How Jewish Death Rituals Help Guide Family Through Grief


               How Jewish Death Rituals Help Guide Family Through Grief                                                                                                                                              Death is a natural, permanent part of life. We are all effected by it. It is a powerful time when we lose someone we love. It can feel over whelming and heartbreaking. Dealing with death can be challenging for people. It is hard to know what to do and how to behave when such a profound event takes place. Recently I lost a close family friend. He was Jewish.  I was in his family’s home during the first week of his death and then a month later. I learned how helpful the Jewish traditions can be to guide a family through the process of grief.  I found that the age old traditions helped to soothe the family. It gave them some structure when everything felt like it was falling apart.

            Shiva is a term in Hebrew that means seven, seven days of mourning for the first degree family members. It is a time when many specific traditions take place. It is time when the family in mourning stays home and receives visitors. Jewish families may wear torn garments of the loved one who passed away and cover the mirrors in their homes. The family will stay with the body until the burial has taken place and avoid bathing with warm water and men usually do not shave.  Shiva involves all the family gathering in one home for the seven days and it is usually in the home of the deceased. Family and friends from the community bring food. People sit low on the ground, tell stories and cry. The Jewish community have prayers that they sing and foods that they eat during mourning.  I was soothed by how much purpose and mindfulness takes place around the grieving process.

During the funeral family members are encouraged to rip a piece of clothing and pin it onto themselves. The torn clothe is worn on the right side of the chest, unless you are a parent of the deceased and then they wear it over their heart. This is called keriah, which means rending. Keriah is very therapeutic for mourners. It can show the pain they are suffering. They will continue to wear the ripped garment for the seven days of Shiva (Wahlhus, 2005).

 When a family covers all the mirrors in the home during Shiva it is because family members are praying, and it is believed that no one should see a mirror while in pray. Also the mirrors are covered so that no vanity will distract the mourners (Enkin, 2013). It is a way to help the family keep their minds on the one they are praying for. With the beginning of Shiva the family in mourning is encouraged to withdraw into their home and into themselves.  By turning the mirrors away they can reflect on their inner loss instead of the outside world. (Wahlhaus, 2005).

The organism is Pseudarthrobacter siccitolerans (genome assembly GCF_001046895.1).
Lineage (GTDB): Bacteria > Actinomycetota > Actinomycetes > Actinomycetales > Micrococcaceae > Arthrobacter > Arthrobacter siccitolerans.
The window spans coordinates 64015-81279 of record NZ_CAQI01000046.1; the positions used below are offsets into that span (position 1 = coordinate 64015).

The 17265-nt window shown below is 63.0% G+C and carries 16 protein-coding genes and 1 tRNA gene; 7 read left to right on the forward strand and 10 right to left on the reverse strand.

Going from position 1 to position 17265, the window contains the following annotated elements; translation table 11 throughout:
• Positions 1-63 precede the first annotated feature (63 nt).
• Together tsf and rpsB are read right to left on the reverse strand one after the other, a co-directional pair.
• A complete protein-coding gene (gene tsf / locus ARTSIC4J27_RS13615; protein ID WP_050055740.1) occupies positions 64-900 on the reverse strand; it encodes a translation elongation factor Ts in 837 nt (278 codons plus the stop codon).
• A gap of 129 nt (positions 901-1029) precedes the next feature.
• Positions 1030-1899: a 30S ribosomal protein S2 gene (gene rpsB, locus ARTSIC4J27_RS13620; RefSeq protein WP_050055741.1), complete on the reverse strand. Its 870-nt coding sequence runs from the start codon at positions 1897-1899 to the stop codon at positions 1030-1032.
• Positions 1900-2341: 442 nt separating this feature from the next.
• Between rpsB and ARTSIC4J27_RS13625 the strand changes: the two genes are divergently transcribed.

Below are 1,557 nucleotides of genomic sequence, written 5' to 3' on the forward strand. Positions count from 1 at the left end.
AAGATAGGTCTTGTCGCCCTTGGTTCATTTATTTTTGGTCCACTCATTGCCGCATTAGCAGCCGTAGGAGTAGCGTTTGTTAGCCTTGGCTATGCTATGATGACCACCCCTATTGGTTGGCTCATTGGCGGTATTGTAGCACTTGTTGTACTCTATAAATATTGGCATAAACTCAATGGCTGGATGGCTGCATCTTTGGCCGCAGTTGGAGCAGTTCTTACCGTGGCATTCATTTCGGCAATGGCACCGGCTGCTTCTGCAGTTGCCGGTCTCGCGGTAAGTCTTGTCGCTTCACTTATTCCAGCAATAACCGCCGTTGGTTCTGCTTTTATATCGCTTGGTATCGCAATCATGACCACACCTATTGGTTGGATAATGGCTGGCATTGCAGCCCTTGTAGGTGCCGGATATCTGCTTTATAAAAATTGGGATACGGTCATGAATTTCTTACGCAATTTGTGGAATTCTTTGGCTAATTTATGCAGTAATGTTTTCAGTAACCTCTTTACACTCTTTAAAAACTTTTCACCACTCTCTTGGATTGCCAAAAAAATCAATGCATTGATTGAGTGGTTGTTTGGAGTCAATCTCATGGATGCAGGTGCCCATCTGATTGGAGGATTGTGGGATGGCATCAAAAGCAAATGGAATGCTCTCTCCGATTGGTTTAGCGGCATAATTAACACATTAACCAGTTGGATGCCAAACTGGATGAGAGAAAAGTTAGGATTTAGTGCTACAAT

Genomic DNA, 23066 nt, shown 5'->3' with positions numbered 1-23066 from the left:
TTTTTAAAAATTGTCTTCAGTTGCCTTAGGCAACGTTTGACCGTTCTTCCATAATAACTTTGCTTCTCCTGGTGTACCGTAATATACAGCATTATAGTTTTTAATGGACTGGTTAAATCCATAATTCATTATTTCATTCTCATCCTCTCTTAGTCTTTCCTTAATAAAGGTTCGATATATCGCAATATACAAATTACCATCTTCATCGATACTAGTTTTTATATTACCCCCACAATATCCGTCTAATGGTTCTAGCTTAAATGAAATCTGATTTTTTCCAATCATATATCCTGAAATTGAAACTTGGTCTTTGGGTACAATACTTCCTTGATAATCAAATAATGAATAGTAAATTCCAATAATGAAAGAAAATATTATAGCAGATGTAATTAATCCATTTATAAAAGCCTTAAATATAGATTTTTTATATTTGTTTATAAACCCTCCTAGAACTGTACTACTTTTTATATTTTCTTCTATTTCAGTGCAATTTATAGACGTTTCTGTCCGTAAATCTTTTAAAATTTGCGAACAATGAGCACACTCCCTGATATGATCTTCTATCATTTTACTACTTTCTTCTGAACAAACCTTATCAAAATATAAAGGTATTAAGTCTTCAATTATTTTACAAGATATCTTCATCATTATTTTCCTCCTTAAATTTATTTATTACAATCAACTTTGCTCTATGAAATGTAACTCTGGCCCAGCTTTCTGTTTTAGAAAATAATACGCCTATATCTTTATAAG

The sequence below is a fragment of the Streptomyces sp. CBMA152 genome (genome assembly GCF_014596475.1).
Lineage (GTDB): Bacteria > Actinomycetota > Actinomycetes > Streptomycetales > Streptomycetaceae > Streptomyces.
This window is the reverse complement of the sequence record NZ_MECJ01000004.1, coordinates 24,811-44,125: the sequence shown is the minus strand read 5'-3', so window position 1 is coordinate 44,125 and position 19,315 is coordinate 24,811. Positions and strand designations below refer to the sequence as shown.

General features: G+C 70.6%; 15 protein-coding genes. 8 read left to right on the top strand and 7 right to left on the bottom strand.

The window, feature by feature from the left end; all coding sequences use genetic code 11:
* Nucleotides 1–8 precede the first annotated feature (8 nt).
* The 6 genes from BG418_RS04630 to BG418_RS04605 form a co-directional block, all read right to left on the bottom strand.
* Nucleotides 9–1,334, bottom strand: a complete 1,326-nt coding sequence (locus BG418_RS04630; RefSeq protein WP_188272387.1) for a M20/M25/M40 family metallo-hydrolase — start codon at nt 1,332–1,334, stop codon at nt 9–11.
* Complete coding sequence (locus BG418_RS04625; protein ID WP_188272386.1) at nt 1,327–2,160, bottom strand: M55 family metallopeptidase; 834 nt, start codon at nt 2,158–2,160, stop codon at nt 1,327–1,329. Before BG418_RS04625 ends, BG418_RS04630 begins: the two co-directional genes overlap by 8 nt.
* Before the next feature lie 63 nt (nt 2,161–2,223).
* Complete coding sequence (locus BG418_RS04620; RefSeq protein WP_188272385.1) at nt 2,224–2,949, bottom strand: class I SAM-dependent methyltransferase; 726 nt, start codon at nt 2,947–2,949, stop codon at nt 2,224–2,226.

It is important that the family has the community’s help. The visitors take on role of hosts in the family’s home, by greeting and serving other visitors as they come and go. The community brings food and cleans the home. The family is not supposed to cook or clean during Shiva. The mourners sit on low stools or couches, many directly on the floor. This signifies how humble and low they feel, deep in their grief.  When grieve is so heavy it changes people. The community comes forward and is expected to care for the family in pain (Wahlaus 2005).

  From the burial all the way through the Shiva family members say a prayer called Kaddish. This is a declaration of God and does not talk about death. It is a way for the family to still have faith and let go. Both men and women can say the Kaddish. The prayer issaid in the morning and the evening, except on Sabbath, which is on a Friday.  As the family comes out of the seven day Shiva they enter a new stage called Shloshim, which lasts for thirty days. During the Sholshim period the community is less involved. The family members are still encouraged to say the Kaddish prayer morning and night. Many mourners will stop after the month unless they are a parent and they are encouraged to continue the Kaddish for eleven months after the death (Wahlaus 2005).                                    Losing someone that is very close to you can feel unbearable. From that moment on your life is forever altered. By witnessing and being a part of some of these Jewish traditions I greatly appreciated the respect that was given to the family in mourning. These rituals help the family themselves to remember to treat themselves carefully . The rituals and prayers create a special space of deep reverence. Death and grief are intertwined into all of our lives, and the Jewish culture make space and time to process such a dramatic event.



Rabbi Ari Enkin,,( 2013). About Judiasm. (2013, 11, 03) Ask a Rabbi.

Wahlhaus, E. (2005, spring). The psychological Benefit of traditional Jewish Morning Rituals: have the progressive movement enhanced or diminished them. European Judaism, 38 (1), 95-109. Retrieved at



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